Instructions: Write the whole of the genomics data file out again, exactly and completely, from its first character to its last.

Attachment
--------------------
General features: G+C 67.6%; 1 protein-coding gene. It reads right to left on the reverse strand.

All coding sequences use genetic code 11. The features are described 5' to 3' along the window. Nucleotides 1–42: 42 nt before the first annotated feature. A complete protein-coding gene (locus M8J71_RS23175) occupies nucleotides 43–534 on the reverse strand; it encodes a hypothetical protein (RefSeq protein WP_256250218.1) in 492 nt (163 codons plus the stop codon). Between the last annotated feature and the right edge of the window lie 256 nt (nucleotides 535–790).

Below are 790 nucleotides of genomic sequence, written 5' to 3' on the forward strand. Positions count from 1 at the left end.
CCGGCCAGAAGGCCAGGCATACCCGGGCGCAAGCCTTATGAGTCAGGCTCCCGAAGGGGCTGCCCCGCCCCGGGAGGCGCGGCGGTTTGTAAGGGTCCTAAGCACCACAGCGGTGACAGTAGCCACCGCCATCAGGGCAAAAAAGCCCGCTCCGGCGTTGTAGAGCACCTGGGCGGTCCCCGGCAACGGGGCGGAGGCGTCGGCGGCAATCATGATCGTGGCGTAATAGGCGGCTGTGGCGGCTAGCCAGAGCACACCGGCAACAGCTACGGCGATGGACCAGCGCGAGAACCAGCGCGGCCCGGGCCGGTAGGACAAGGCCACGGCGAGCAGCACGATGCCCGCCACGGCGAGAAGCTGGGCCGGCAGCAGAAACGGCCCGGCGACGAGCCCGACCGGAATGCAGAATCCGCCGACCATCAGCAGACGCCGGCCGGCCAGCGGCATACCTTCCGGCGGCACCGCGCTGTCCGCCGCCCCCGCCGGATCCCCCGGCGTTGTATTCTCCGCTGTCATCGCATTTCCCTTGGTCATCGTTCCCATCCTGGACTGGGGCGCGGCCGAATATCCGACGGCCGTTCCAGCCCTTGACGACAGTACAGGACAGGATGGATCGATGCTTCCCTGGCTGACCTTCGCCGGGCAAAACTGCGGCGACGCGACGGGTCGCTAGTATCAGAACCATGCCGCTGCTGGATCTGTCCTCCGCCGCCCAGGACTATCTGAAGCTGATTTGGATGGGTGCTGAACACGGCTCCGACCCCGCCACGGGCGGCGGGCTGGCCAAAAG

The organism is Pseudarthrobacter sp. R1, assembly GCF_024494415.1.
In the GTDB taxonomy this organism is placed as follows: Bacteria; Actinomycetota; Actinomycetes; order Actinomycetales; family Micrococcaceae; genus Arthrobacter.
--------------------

General features: G+C 67.6%; 1 protein-coding gene. It reads right to left on the reverse strand.

All coding sequences use genetic code 11. The features are described 5' to 3' along the window. Nucleotides 1–42: 42 nt before the first annotated feature. A complete protein-coding gene (locus M8J71_RS23175) occupies nucleotides 43–534 on the reverse strand; it encodes a hypothetical protein (RefSeq protein WP_256250218.1) in 492 nt (163 codons plus the stop codon). Between the last annotated feature and the right edge of the window lie 256 nt (nucleotides 535–790).

Below are 790 nucleotides of genomic sequence, written 5' to 3' on the forward strand. Positions count from 1 at the left end.
CCGGCCAGAAGGCCAGGCATACCCGGGCGCAAGCCTTATGAGTCAGGCTCCCGAAGGGGCTGCCCCGCCCCGGGAGGCGCGGCGGTTTGTAAGGGTCCTAAGCACCACAGCGGTGACAGTAGCCACCGCCATCAGGGCAAAAAAGCCCGCTCCGGCGTTGTAGAGCACCTGGGCGGTCCCCGGCAACGGGGCGGAGGCGTCGGCGGCAATCATGATCGTGGCGTAATAGGCGGCTGTGGCGGCTAGCCAGAGCACACCGGCAACAGCTACGGCGATGGACCAGCGCGAGAACCAGCGCGGCCCGGGCCGGTAGGACAAGGCCACGGCGAGCAGCACGATGCCCGCCACGGCGAGAAGCTGGGCCGGCAGCAGAAACGGCCCGGCGACGAGCCCGACCGGAATGCAGAATCCGCCGACCATCAGCAGACGCCGGCCGGCCAGCGGCATACCTTCCGGCGGCACCGCGCTGTCCGCCGCCCCCGCCGGATCCCCCGGCGTTGTATTCTCCGCTGTCATCGCATTTCCCTTGGTCATCGTTCCCATCCTGGACTGGGGCGCGGCCGAATATCCGACGGCCGTTCCAGCCCTTGACGACAGTACAGGACAGGATGGATCGATGCTTCCCTGGCTGACCTTCGCCGGGCAAAACTGCGGCGACGCGACGGGTCGCTAGTATCAGAACCATGCCGCTGCTGGATCTGTCCTCCGCCGCCCAGGACTATCTGAAGCTGATTTGGATGGGTGCTGAACACGGCTCCGACCCCGCCACGGGCGGCGGGCTGGCCAAAAG

The organism is Pseudarthrobacter sp. R1, assembly GCF_024494415.1.
In the GTDB taxonomy this organism is placed as follows: Bacteria; Actinomycetota; Actinomycetes; order Actinomycetales; family Micrococcaceae; genus Arthrobacter.